Project description:Rapidly growing antibiotic resistance among gastrointestinal pathogens, and the ability of antibiotics to induce the virulence of these pathogens makes it increasingly difficult to rely on antibiotics to treat gastrointestinal infections. The probiotic E. coli strain Nissle 1917 (EcN) is the active component of the pharmaceutical preparation Mutaflor® and has been successfully used in the treatment of gastrointestinal disorders. Gut bacteriophages are dominant players in maintaining the microbial homeostasis in the gut, however, their interaction with incoming probiotic bacteria remains to be at conception. The presence of bacteriophages in the gut makes it inevitable for any probiotic bacteria to be phage resistant, in order to survive and successfully colonize the gut. This study addresses the phage resistance of EcN, specifically against lytic T4 phage infection. From various experiments we could show that i) EcN is resistant towards T4 phage infection, ii) EcN’s K5 polysaccharide capsule plays a crucial role in T4 phage resistance and iii) EcN’s lipopolysaccharide (LPS) inactivates T4 phages and notably, treatment with the antibiotic polymyxin B which neutralizes the LPS destroyed the phage inactivation ability of isolated LPS from EcN. Our results further indicate that N-acetylglucosamine at the distal end of O6 antigen in EcN’s LPS could be the interacting partner with T4 phages. From our findings, we have reported for the first time, the role of EcN’s K5 capsule and LPS in its defense against T4 phages. In addition, by inactivating the T4 phages, EcN also protects E. coli K-12 strains from phage infection in tri-culture experiments. The combination of the identified properties is not found in other tested commensal E. coli strains. Furthermore, our research highlights phage resistance as an additional safety feature of EcN, a clinically successful probiotic E. coli strain. Overall design: EcN culture (1e8 CFUs/ml) and 100 µl of a phage extract (~1e8 pfus/ml) were added to final volume of 1 ml LB medium in a 24 well plate. The plates were incubated in a static manner for 2 h of time at 37 °C.
Project description:Diarrhea due to infection of enterotoxigenic Escherichia coli (ETEC) is of great concern in several low and middle-income countries. ETEC infection is considered to be the most common cause of diarrhea in Bangladesh and is mainly spread through contaminated water and food. ETEC pathogenesis is mediated by the expression of enterotoxins and colonization factors (CFs) that target the intestinal mucosa. ETEC can survive for extended time periods in water, where they are likely to be attacked by bacteriophages. Antibiotic resistance is common amongst enteric pathogens and therefore is the use of bacteriophages (phage) as a therapeutic tool an interesting approach. This study was designed to identify novel phages that specifically target ETEC virulence factors. In total, 48 phages and 195 ETEC isolates were collected from water sources and stool samples. Amongst the identified ETEC specific phages, an enterobacteria phage T7, designated as IMM-002, showed a significant specificity towards colonization factor CS3-expressing ETEC isolates. Antibody-blocking and phage-neutralization assays revealed that CS3 is used as a host receptor for the IMM-002 phage. The bacterial CRISPR-Cas (Clustered Regularly Interspaced Short Palindromic Repeats-CRISPR-associated) defence mechanism can invoke immunity against phages. Genomic analyses coupled with plaque assay experiments indicate that the ETEC CRISPR-Cas system is involved in the resistance against the CS3-specific phage (IMM-002) and the previously identified CS7-specific phage (IMM-001). As environmental water serves as a reservoir for ETEC, it is important to search for new antimicrobial agents such as phages in environmental water as well as the human gut. A better understanding of how the interplay between ETEC-specific phages and ETEC isolates affects the ETEC diversity, both in environmental ecosystems and within the host, is important for the development of new treatments for ETEC infections.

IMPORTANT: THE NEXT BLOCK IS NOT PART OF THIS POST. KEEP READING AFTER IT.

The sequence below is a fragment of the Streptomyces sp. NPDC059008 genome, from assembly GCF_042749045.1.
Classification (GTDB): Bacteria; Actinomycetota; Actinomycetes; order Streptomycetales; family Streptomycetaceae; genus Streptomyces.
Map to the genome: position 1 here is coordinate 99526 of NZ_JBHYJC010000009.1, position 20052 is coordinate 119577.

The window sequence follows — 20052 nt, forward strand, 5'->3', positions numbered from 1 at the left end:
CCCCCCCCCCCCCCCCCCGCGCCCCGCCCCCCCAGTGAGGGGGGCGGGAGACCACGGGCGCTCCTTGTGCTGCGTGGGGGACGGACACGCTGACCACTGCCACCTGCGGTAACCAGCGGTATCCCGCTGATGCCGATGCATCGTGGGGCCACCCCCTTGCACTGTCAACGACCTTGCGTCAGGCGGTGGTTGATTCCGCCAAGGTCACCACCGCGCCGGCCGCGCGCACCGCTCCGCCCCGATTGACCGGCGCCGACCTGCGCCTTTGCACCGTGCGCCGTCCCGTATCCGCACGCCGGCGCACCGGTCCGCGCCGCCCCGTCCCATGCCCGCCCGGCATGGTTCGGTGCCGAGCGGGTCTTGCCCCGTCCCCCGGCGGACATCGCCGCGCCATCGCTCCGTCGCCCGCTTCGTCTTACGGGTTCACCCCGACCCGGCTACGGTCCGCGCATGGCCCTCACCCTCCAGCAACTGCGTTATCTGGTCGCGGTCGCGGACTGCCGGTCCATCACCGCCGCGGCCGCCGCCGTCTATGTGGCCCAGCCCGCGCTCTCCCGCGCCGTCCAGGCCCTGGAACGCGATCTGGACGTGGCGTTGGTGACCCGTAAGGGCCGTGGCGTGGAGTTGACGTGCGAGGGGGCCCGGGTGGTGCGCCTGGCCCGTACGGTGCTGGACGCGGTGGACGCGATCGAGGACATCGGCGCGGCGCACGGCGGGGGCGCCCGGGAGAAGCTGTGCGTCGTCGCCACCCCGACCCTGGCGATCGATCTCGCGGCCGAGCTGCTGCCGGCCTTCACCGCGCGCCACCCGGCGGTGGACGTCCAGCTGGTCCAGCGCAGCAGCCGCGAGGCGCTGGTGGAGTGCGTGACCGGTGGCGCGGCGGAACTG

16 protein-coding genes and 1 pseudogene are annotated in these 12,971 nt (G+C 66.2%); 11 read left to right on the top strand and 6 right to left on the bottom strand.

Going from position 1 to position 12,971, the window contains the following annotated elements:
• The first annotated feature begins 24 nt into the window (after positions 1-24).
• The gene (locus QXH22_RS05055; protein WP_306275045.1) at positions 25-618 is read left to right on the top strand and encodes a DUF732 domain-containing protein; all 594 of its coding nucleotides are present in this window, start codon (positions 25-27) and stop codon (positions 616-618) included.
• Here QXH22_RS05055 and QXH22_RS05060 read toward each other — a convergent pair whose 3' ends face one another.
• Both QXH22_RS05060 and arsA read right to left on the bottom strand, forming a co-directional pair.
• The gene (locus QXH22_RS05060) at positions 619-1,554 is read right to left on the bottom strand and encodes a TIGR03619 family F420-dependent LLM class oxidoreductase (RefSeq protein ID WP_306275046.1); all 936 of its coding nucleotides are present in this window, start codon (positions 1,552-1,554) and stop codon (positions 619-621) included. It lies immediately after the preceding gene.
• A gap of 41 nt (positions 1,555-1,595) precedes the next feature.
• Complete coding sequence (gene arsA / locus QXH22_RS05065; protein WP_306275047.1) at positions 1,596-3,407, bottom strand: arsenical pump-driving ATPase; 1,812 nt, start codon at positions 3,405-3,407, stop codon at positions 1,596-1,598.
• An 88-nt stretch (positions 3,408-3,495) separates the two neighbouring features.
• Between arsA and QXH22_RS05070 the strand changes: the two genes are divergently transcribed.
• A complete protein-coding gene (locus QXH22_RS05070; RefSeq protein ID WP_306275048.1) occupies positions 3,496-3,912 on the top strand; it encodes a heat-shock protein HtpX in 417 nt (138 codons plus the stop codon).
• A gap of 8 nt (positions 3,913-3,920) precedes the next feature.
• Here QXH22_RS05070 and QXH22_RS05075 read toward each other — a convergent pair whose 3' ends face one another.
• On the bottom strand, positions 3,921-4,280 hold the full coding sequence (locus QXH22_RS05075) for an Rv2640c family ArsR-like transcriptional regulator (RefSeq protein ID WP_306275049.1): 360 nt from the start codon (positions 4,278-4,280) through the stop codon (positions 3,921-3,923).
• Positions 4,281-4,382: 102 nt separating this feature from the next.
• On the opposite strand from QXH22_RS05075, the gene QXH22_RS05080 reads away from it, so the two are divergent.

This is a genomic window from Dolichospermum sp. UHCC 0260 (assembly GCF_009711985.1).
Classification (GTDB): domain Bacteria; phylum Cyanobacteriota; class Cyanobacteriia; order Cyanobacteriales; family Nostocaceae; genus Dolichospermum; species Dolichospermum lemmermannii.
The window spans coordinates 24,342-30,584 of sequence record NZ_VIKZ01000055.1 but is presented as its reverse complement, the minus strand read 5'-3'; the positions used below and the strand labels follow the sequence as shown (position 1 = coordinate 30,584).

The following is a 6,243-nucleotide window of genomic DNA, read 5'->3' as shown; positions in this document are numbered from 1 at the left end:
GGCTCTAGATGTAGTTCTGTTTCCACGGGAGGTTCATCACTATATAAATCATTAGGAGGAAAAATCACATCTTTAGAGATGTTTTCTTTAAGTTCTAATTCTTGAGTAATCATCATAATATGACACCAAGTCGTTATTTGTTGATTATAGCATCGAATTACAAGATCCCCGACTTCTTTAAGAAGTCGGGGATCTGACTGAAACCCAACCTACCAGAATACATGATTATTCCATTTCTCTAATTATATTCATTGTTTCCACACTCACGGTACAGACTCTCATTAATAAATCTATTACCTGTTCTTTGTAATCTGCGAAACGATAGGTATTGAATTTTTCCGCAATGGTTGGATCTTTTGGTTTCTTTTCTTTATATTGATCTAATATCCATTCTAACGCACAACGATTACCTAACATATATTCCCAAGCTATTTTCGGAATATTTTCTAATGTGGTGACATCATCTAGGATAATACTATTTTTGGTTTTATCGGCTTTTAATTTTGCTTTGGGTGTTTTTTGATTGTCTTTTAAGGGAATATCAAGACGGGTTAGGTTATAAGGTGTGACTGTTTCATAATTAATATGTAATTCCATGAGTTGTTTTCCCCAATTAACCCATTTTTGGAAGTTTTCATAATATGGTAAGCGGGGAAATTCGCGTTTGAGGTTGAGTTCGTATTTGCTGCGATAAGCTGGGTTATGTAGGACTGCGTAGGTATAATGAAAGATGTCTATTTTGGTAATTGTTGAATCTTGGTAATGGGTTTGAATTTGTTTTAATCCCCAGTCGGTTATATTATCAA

Project description:Viral production estimates show that virioplankton communities turn over rapidly in aquatic ecosystems. Thus, it is likely that the genetic identity of viral populations comprising the virioplankton also change over temporal and spatial scales, reflecting shifts in viral-host interactions. However, there are few approaches that can provide data on the genotypic identity of viral populations at low cost and with the sample throughput necessary to assess dynamic changes in the virioplankton. This study examined two of these approaches-T4-like major capsid protein (g23) gene polymorphism and randomly amplified polymorphic DNA-PCR (RAPD-PCR) fingerprinting-to ask how well each technique could track differences in virioplankton populations over time and geographic location. Seasonal changes in overall virioplankton composition were apparent from pulsed-field gel electrophoresis (PFGE) analysis. T4-like phages containing similar g23 proteins were found within both small- and large-genome populations, including populations from different geographic locations and times. The surprising occurrence of T4-like g23 within small genomic groups (23 to 64 kb) indicated that the genome size range of T4-like phages may be broader than previously believed. In contrast, RAPD-PCR fingerprinting detected high genotypic similarity within PFGE bands from the same location, time, and genome size class without the requirement for DNA sequencing. Unlike g23 polymorphism, RAPD-PCR fingerprints showed a greater temporal than geographic variation. Thus, while polymorphism in a viral signature gene, such as g23, can be a powerful tool for inferring evolutionary relationships, the degree to which this approach can capture fine-scale variability within virioplankton populations is less clear.